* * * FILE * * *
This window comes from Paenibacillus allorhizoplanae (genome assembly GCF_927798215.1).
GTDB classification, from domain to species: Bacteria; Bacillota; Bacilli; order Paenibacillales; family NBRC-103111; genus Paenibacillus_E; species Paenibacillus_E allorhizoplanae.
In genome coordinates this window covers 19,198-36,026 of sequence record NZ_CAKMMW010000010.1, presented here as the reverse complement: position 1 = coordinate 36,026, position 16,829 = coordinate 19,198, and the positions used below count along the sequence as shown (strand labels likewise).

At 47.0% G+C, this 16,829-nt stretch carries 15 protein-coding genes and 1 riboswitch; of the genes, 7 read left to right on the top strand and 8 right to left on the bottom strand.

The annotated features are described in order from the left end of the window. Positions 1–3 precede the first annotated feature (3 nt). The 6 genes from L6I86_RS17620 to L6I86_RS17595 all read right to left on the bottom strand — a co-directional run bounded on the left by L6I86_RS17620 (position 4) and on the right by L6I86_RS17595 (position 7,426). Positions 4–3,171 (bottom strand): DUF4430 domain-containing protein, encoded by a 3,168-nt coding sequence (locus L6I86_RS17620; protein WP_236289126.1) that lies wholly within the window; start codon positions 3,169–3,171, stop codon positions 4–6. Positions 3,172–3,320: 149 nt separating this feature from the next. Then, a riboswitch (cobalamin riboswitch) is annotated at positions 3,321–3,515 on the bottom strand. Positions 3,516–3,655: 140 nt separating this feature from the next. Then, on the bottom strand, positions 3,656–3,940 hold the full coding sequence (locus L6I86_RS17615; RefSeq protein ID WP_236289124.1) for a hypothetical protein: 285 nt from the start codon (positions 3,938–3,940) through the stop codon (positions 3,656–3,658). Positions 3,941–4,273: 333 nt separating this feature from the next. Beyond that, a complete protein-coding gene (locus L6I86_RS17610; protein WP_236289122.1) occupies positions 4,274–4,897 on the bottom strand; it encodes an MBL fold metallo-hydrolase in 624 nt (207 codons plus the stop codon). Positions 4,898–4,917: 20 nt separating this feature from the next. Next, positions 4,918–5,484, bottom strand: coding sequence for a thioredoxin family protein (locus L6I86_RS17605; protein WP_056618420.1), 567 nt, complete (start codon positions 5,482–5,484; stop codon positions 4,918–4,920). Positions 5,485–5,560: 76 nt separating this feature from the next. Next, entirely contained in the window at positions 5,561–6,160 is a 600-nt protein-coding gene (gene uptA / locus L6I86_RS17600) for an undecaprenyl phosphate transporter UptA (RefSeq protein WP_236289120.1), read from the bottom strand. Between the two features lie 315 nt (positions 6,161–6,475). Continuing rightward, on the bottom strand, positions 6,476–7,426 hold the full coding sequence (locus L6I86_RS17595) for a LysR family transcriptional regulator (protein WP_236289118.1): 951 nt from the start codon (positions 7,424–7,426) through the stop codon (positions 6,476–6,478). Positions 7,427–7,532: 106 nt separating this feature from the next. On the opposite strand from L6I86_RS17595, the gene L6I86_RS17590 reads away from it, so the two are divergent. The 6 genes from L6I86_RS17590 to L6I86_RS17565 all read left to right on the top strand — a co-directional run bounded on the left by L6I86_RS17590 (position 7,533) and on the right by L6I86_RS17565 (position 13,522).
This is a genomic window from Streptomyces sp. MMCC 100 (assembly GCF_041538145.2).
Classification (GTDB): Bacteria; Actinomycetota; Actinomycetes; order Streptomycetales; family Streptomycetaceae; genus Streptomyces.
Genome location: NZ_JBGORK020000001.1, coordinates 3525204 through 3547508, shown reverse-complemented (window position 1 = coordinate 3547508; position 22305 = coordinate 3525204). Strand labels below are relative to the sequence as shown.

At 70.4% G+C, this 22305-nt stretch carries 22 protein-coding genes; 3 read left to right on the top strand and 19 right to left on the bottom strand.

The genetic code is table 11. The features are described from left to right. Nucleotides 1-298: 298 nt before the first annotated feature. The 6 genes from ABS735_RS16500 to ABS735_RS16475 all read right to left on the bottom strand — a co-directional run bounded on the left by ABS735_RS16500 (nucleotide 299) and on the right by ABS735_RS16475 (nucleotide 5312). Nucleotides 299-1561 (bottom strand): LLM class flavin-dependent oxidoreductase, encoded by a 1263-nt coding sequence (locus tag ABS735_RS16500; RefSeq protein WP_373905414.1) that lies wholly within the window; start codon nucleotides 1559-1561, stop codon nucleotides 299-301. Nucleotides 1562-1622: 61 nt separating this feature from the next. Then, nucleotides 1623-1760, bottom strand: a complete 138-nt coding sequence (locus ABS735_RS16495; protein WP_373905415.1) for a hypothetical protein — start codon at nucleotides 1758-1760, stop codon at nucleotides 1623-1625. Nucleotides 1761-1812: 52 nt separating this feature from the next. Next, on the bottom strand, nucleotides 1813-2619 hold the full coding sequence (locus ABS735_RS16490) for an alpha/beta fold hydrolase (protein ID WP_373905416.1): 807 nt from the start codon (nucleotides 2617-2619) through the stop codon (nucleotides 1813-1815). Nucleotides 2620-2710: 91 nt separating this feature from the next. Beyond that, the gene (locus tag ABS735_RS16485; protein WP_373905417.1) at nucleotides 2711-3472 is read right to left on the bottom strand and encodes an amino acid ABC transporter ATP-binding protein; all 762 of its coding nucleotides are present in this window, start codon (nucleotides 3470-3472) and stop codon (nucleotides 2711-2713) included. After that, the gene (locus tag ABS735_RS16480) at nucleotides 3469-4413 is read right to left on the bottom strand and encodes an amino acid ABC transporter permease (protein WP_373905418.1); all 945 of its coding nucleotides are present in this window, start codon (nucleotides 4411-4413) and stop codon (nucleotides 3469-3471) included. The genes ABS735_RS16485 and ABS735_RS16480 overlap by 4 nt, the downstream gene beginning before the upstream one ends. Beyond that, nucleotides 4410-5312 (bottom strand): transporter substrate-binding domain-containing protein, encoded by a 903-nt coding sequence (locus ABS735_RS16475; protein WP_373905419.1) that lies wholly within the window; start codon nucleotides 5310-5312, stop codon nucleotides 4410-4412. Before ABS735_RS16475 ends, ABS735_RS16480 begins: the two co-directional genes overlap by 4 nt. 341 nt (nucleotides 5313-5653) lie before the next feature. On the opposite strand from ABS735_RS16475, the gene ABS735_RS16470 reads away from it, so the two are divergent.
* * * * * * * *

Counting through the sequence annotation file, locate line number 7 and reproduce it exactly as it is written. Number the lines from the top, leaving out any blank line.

Classification (GTDB): Bacteria; Actinomycetota; Actinomycetes; order Streptomycetales; family Streptomycetaceae; genus Streptomyces.